Shares of TiVo (Nasdaq: TIVO) climbed 5% higher on Friday, after a Bloomberg article speculated that a buyout is in the works.

We're just dreaming out loud at this stage. The catalyst to the article was a Maxim Group analyst arguing that TiVo could be worth as much as $2.4 billion -- or $20 a share -- to a potential acquirer.

The move makes sense. TiVo's patent-affirming victory over DISH Network (Nasdaq: DISH) earlier this year was a big one. It's not just about the money, as TiVo stands to collect more than $600 million in monetary damages over the next few years. It's not even about the other settlements and damages that will inevitably follow. Most of the cable and satellite television providers are playing nice with TiVo's DVR patents. Those that aren't -- more specifically AT&T (NYSE: T) and Verizon (NYSE: VZ) -- have to assume that they'll be as red-handed as DISH.

Buying TiVo isn't about the brand or the product, as TiVo's declining subscriber counts and pre-settlement deficits would collect dust at the corner yard sale.

Approaching TiVo as a buyout candidate is all about valuing intellectual capital over decaying fundamentals.

Don't get me wrong. TiVo is doing a lot of cool things, but its real value at this litigated juncture is all about its patents.

Bloomberg boils down the pool of potential -- and hypothetical -- buyers to Google (Nasdaq: GOOG), Microsoft (Nasdaq: MSFT), and Rovi (Nasdaq: ROVI).

It's easy to picture DISH or any of its TiVo-paying rivals as raising bidding cards early in any dream auction, but antitrust regulators might not smile kindly on the abusive scenario this may present. Bloomberg's murderer's row seems far more feasible.

Rovi to the rescue?
Rovi may be the dark horse, but it also makes the most sense. Rovi is no stranger to the value of intellectual property when it comes to entertainment software. The provider of interactive program guides for Web-tethered televisions and the company behind the Roxio line of digital media software has thousands of patents in its pockets.

The one thing that Rovi lacks relative to Google and Microsoft is tens of billions in the bank. This wouldn't get in the way of a deal. TiVo's encouraging stream of future royalty licensing payments will make it easy to line up financing if Rovi has to come up with an all-cash offer to keep up with the dot-com behemoths.

Big G wants a way into your living room
Google TV has been a hard sell for the world's leading search engine that typically gets what it wants. Price cuts on behalf of its hardware partners haven't really moved the needle. TiVo on Google's arm would help open doors with the content makers that have largely shunned Big G over the past year. After all, if the cable and satellite giants have to play nice with a Google-owned TiVo, Tinseltown isn't going to get in the way.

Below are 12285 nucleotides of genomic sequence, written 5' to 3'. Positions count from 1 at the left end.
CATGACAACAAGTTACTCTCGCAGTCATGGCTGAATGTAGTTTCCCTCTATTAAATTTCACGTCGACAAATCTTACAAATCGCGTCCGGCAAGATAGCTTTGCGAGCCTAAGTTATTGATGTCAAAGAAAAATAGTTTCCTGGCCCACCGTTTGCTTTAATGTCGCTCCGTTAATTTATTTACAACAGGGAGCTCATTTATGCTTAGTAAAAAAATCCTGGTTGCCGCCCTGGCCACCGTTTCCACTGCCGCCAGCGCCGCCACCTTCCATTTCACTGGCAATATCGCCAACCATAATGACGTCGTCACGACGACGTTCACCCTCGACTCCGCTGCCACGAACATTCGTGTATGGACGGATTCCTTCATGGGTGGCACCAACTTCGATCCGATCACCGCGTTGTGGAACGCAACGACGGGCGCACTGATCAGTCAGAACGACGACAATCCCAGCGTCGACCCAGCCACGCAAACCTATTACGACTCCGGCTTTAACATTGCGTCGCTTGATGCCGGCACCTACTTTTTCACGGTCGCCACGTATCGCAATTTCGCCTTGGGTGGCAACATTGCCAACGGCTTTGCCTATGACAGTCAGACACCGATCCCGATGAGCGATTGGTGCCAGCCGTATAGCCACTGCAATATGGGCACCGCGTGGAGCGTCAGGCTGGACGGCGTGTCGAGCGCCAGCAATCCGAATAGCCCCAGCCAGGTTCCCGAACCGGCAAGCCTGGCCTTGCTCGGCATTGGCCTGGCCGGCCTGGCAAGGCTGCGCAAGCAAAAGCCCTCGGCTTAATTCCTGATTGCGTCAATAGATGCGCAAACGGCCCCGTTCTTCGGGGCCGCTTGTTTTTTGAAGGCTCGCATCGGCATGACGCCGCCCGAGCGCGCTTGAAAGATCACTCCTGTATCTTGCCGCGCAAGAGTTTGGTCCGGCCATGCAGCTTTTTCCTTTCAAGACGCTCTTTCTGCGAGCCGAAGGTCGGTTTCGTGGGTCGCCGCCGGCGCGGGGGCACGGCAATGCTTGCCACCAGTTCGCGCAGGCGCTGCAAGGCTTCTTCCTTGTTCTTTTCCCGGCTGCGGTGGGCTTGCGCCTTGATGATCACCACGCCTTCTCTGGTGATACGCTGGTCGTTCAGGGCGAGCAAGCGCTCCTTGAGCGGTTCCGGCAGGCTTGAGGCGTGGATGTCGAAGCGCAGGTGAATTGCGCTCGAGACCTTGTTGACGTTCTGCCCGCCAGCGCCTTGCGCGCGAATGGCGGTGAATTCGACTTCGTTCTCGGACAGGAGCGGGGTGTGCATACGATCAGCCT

Would a deficit-plagued TiVo be a pair of concrete shoes for Google's high-margin ways? Perhaps, though Google would be quick to outsource the hardware end of the business, just as it has in the smartphone, tablet, and Google TV realms. Google's interest here is in a popular platform that it can monetize with target ads. TiVo's software underbelly is a great match.

Mr. Softy is a couch potato
PC operating systems and productivity suites may be Microsoft's bread and butter, but the growing success of its Xbox and Xbox Live digital marketplace find some people interacting more with the world's largest software company through the boob tube than the PC box.

TiVo isn't as easy a tile to fit in Microsoft's mosaic as it is for Rovi and Google, but it's easy to see the tactical interest if it means keeping it away from Google.

Rovi, Google, and Microsoft all make sense as players here, but we can't take this seriously until TiVo is open to dealing or any potential buyer makes its intentions known.

Should TiVo entertain offers? If so, who would be the most logical buyer? Share your thoughts in the comment box below.

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Longtime Fool contributor Rick Munarriz thinks life is too short to not fly past unwanted commercials on TV. He does not own shares in any of the stocks in this article, though he does have a pair of TiVo boxes with lifetime subscriptions in his home. He is also part of the Rule Breakers newsletter research team, seeking out tomorrow's ultimate growth stocks a day early. The Fool has a disclosure policy.